A Mediterranean Diet is a style of eating based on the Southern Mediterranean region (i.e. Spain, Greece, and Italy). This kind of diet consists of a lot of vegetables and fruit, salads dressed with olive oil, fish, bread, pasta, and other grains.
A recent 5 year study concluded that those on a Mediterranean diet reduce their risk of heart disease by 30%. Some participants even reversed heart disease while on the diet plan. src.
The diet contains only small amounts of fish and poultry, and red meat is rarely eaten. The diet also contains low to moderate quantities of wine, and some eggs.
In recent years the Sonoma Diet has taken the principles of Mediterranean eating and packaged them up into a very popular diet.
Mediterranean Diet Equals Healthy Eating
A Mediterranean Diet is inline with healthy eating practices. Olive oil is not a magic weight loss solution, but it is the predominant oil of the Southern Mediterranean. Good quality Olive oil is a good source of mono-unsaturated fat.
The Mediterranean diet is all about enjoying food. Nice wine, flavorful spices, and delicious desserts are all part of this way of eating.
Portion size should be watched carefully if you are aiming for weight loss, particularly with higher calorie foods such as oils. Wine (typically red wine) is consumed as part of a mediterranean diet – a glass a day with a meal is the norm.
- Fresh fruits and vegetables like apples, grapes, citrus, avocado, olives, cucumbers, tomatoes, squash, lettuce, kale, and spinach.
- Healthy oils like olive oil, nuts, and those found in fish.
- Protein from legumes, nuts, fish, chicken, eggs, cheese, and Greek yogurt.
- Beverages like Water, red wine, coffee, and tea.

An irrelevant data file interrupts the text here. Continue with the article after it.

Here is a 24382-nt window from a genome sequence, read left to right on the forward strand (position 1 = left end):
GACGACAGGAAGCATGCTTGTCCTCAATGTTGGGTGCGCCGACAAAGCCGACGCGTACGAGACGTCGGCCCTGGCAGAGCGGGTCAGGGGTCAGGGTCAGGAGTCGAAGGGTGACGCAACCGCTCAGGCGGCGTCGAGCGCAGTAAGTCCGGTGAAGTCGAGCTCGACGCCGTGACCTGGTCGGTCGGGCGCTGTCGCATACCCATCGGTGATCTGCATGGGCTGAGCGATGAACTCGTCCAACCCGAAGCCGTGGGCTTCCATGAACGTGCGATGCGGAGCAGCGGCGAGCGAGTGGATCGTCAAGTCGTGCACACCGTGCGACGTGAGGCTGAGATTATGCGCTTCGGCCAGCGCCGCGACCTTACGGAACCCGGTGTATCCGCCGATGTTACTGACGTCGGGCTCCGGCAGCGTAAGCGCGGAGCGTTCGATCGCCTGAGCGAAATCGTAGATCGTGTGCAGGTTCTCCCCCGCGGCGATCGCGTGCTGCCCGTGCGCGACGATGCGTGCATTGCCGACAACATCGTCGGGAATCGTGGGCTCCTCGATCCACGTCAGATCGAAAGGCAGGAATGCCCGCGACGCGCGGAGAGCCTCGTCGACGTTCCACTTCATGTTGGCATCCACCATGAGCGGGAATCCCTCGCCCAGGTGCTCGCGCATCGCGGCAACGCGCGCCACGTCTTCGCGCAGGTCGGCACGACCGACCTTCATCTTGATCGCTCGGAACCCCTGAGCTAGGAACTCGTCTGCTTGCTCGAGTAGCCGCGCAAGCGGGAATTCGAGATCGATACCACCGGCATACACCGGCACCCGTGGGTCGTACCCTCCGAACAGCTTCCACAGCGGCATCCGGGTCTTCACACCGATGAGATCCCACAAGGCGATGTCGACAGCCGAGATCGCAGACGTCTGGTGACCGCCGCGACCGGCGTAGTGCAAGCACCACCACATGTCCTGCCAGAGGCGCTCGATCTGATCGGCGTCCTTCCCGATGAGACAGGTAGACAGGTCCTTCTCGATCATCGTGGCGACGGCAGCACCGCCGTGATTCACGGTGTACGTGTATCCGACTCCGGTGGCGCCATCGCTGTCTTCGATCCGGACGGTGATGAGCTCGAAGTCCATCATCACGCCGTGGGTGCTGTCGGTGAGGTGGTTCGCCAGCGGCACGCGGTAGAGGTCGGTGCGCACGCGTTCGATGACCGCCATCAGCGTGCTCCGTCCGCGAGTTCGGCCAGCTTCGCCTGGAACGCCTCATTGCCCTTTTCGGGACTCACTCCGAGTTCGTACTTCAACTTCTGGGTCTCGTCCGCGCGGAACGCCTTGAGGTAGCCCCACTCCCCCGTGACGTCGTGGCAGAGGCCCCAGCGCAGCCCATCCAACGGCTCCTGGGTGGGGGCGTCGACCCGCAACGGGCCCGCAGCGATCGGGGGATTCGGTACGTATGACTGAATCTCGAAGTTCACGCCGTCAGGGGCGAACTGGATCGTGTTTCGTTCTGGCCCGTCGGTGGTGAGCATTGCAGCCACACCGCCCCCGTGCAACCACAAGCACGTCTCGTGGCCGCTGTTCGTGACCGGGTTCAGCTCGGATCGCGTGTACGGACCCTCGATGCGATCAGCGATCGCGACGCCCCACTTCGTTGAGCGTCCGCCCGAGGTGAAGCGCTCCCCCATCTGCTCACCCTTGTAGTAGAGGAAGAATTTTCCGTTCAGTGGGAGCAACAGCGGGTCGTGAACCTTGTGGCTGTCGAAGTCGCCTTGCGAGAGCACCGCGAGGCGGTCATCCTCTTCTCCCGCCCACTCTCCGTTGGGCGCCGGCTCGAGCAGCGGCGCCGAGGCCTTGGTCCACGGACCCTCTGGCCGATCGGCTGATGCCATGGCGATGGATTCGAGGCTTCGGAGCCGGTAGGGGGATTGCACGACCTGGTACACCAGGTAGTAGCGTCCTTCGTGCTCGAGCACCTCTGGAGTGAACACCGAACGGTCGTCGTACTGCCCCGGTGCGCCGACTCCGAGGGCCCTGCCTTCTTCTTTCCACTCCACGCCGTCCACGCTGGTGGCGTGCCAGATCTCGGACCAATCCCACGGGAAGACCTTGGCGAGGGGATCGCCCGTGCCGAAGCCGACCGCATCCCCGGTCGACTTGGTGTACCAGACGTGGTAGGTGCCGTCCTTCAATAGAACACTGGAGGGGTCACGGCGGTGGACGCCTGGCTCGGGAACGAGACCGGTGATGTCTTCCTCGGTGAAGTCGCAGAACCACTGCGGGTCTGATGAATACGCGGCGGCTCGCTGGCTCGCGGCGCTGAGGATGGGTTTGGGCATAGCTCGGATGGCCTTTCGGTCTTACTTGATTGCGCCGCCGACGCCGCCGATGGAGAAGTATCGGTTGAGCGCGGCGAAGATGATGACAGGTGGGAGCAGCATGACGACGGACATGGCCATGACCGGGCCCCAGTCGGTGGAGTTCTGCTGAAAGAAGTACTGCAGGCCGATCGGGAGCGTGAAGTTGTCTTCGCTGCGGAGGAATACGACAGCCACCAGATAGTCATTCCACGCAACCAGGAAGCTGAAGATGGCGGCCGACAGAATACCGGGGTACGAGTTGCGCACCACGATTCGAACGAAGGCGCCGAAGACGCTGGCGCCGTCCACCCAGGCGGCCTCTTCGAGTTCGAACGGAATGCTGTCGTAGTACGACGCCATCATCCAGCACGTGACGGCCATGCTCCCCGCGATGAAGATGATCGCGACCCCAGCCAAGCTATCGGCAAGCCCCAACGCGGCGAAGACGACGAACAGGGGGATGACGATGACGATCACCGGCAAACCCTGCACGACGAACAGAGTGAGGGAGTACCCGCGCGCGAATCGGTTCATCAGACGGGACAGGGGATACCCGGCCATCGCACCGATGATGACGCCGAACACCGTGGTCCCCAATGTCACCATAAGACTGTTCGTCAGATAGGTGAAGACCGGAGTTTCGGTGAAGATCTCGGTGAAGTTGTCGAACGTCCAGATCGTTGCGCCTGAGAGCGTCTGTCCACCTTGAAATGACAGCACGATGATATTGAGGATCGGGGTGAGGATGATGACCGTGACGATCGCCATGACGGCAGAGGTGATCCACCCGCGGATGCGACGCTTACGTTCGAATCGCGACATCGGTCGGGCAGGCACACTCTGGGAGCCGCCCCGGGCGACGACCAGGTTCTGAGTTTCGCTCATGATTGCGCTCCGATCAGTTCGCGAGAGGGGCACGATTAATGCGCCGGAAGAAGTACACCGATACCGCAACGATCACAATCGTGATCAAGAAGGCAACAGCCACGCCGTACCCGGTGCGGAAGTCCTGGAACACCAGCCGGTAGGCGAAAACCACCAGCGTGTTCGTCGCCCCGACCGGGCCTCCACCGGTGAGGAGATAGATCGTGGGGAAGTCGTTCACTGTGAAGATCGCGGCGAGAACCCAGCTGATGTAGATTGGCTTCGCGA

- Carbs from pastas, breads, and whole grains.
- Spices and seasonings like garlic, oregano, basil, turmeric, rosemary, sage, balsamic vinegar, salt, and pepper.
Possible One Day Meal Plan
Omelet with spinach, onion, mushroom, tomato, red pepper, and feta
A handful of almonds
A whole wheat pita stuffed with smoked salmon, olives, kale, tomato, avocado w/ olive oil and balsamic dressing
Red grapes with Greek yogurt
Lentil vegetable stew
The Mediterranean Diet Lifestyle involves being active doing the things you enjoy. For example this could be long walks, bike rides, hiking, and swimming.
Generally speaking, activity is part of the daily Mediterranean lifestyle and even involves things like house work and yard work.
Costs Associated with the Diet
Increased food costs could result from following the Mediterranean diet. Buying quality olive oil, fish, fresh fruits, and fresh vegetables are required.
- Improved cardiovascular health possible.
- Focuses on fresh, whole foods.
- Portion control is emphasized.
- Backed by solid research.
- Flavorful meal and food choices.
- Appeals to those who love red wine.
- Mindful eating emphasized.
- Weight loss isn’t guaranteed unless strict portion control is practiced.
- May not address other health issues.
- Dairy is a large part of the diet.
Why is it Popular?
The peoples of the Southern Mediterranean area have a lower incidence of heart disease than in the West. This could be attributed to the lower levels of saturated fat in their diet.
In addition the food choices and meals associated withy the Mediterranean diet are very flavorful and enjoyable to eat, which make it an easy diet to adhere to. However, those wishing to do the diet for weight loss purposes have to practice moderation and portion control in order to be successful.
- Trichopoulou, A., Costacou, T., Bamia, C., & Trichopoulos, D. (2003). Adherence to a Mediterranean diet and survival in a Greek population. New England Journal of Medicine, 348(26), 2599-2608. link
- Estruch, R., Ros, E., Salas-Salvadó, J., Covas, M. I., Corella, D., Arós, F., … & Martínez-González, M. A. (2013). Primary prevention of cardiovascular disease with a Mediterranean diet. New England Journal of Medicine, 368(14), 1279-1290. link
- Kastorini, C. M., Milionis, H. J., Esposito, K., Giugliano, D., Goudevenos, J. A., & Panagiotakos, D. B. (2011). The effect of mediterranean diet on metabolic syndrome and its componentsa meta-analysis of 50 studies and 534,906 individuals. Journal of the American College of Cardiology, 57(11), 1299-1313. link
- Van Horn, L., Devries, S., & Willett, W. (2014). The Mediterranean Diet. The Medical Roundtable General Medicine Edition. link